Saturday, July 18, 2009
Defining the conflict in IranJuan Cole summarizes the two major opposing viewpoints contending in Iran's political crisis today. There is a real democratic element of the reformers' view. But the reformist leaders are not calling for a Western-style separation of church and state or the abolition of clerical authority. I would much rather see the United States be open to dealing with the messiness of more-democratic regimes than to actively favor authoritarian governments just because they may be more convenient to deal with in the short run. But an Iranian government controlled by the reformers wouldn't necessarily be more convenient for American foreign policy in the short run. Cole writes:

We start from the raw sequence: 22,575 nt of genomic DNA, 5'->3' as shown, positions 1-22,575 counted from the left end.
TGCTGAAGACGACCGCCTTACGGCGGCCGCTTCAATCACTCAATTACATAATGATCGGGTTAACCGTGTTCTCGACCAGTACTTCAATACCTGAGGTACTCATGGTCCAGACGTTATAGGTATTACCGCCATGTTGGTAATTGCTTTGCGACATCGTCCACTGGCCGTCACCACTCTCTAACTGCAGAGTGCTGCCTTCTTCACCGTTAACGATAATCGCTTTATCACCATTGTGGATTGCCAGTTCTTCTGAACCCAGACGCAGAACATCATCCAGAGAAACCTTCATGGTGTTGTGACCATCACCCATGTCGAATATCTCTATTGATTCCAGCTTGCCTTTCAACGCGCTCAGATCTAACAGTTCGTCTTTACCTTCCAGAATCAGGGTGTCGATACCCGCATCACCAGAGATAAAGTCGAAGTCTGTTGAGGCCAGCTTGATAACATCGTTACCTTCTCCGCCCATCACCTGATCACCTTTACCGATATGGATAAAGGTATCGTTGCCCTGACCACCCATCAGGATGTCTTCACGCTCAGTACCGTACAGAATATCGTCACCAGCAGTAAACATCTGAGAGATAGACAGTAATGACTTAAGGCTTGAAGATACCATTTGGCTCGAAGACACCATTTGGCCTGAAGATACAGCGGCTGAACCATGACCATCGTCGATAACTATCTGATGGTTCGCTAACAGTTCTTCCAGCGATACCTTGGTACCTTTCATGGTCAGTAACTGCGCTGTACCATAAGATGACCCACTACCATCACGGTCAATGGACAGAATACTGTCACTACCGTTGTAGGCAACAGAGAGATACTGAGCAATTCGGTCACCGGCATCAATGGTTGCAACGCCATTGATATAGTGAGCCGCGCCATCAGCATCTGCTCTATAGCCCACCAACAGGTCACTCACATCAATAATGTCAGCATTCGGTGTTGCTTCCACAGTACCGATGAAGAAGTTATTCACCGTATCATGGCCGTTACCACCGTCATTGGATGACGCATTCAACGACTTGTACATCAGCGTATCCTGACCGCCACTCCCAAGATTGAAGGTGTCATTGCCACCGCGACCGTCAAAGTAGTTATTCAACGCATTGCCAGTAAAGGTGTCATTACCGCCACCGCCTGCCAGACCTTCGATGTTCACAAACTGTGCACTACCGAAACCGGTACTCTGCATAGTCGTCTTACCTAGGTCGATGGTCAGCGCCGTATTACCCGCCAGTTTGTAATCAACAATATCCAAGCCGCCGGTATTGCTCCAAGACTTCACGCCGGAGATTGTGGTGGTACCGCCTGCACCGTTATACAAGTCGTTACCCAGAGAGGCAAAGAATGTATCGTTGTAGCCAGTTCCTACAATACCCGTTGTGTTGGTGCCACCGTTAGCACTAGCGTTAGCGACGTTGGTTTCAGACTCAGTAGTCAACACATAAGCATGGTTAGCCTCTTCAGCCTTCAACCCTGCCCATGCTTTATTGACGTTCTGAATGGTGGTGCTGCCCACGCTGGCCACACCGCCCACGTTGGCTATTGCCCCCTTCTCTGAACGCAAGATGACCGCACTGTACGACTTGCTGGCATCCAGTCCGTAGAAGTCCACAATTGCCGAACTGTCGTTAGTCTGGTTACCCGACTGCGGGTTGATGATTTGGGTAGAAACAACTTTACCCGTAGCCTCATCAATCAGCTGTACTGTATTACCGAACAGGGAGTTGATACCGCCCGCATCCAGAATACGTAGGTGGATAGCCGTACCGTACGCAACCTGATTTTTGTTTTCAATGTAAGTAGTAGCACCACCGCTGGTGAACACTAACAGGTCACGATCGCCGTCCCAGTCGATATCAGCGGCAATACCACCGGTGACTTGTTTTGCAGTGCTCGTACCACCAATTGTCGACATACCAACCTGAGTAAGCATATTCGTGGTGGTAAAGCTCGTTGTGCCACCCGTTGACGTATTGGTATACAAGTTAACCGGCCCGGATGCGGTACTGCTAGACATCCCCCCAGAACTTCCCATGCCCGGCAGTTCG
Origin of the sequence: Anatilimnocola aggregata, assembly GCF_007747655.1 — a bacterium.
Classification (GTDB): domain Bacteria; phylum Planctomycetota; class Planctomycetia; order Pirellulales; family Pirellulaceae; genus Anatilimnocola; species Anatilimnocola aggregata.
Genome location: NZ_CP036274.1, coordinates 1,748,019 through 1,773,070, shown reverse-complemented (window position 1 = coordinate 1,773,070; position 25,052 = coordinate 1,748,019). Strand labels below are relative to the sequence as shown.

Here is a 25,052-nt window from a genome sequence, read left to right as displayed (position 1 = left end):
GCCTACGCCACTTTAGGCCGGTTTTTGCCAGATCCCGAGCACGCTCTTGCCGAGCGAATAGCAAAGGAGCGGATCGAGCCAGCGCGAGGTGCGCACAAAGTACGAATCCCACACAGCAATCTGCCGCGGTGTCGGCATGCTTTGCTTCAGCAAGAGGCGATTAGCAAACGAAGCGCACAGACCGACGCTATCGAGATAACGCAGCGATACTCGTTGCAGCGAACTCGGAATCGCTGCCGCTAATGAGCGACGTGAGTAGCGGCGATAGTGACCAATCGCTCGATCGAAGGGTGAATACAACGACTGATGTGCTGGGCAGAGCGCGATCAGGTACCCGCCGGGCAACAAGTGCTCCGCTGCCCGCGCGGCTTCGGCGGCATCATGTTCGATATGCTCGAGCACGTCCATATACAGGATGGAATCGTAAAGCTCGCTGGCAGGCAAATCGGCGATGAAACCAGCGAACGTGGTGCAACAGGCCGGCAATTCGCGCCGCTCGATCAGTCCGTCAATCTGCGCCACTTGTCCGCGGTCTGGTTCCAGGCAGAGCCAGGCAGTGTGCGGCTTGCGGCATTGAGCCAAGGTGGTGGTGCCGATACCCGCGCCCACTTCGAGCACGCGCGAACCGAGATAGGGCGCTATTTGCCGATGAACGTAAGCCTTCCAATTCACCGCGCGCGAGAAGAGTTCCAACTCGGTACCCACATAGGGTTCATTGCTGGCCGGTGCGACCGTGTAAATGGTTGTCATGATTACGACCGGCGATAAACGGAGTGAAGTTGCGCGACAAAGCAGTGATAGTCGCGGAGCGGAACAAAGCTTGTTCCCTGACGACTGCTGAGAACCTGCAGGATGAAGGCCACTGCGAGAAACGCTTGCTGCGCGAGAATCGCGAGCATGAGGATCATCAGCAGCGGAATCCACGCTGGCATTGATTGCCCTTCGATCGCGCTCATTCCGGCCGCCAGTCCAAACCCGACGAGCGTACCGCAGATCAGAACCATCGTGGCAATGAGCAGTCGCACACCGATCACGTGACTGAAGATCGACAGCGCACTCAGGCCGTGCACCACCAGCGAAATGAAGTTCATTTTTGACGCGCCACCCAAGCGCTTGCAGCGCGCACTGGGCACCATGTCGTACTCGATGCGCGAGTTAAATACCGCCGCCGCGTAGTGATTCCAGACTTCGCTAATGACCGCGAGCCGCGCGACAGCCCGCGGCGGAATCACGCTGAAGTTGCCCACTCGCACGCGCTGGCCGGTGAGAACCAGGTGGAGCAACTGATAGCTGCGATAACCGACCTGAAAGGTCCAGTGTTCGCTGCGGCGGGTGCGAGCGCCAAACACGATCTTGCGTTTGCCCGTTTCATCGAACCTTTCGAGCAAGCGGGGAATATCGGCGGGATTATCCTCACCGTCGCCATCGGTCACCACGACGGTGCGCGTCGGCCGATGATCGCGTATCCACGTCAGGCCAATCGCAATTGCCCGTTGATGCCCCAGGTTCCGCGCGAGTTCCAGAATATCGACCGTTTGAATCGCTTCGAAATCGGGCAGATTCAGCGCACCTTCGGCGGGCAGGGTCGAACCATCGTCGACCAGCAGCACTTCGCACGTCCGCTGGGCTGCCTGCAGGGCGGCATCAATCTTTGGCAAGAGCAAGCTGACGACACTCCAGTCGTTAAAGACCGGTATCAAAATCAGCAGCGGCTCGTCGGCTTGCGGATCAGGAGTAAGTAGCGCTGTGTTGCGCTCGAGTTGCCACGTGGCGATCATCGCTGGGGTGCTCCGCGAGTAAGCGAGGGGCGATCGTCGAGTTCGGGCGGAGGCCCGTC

The reform movement and its allies among pragmatic conservatives have developed a narrative about Khomeinist Iran. They allege that it is ultimately democratic, and that the will of the people is paramount. It is popular sovereignty that authorizes political change and greater political and cultural openness. Precisely because democracy and popular sovereignty are the key values for this movement, the alleged stealing of the June 12 presidential elections by Supreme Leader Ali Khamenei for his candidate, Mahmoud Ahmadinejad, is intolerable. A crime has been committed, in their eyes. A social contract has been violated. The will of the people has been thwarted.Tags: iran
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No subject for immortal verse
That we who lived by honest dreams
Defend the bad against the worse."
-- Cecil Day-Lewis from Where Are The War Poets?
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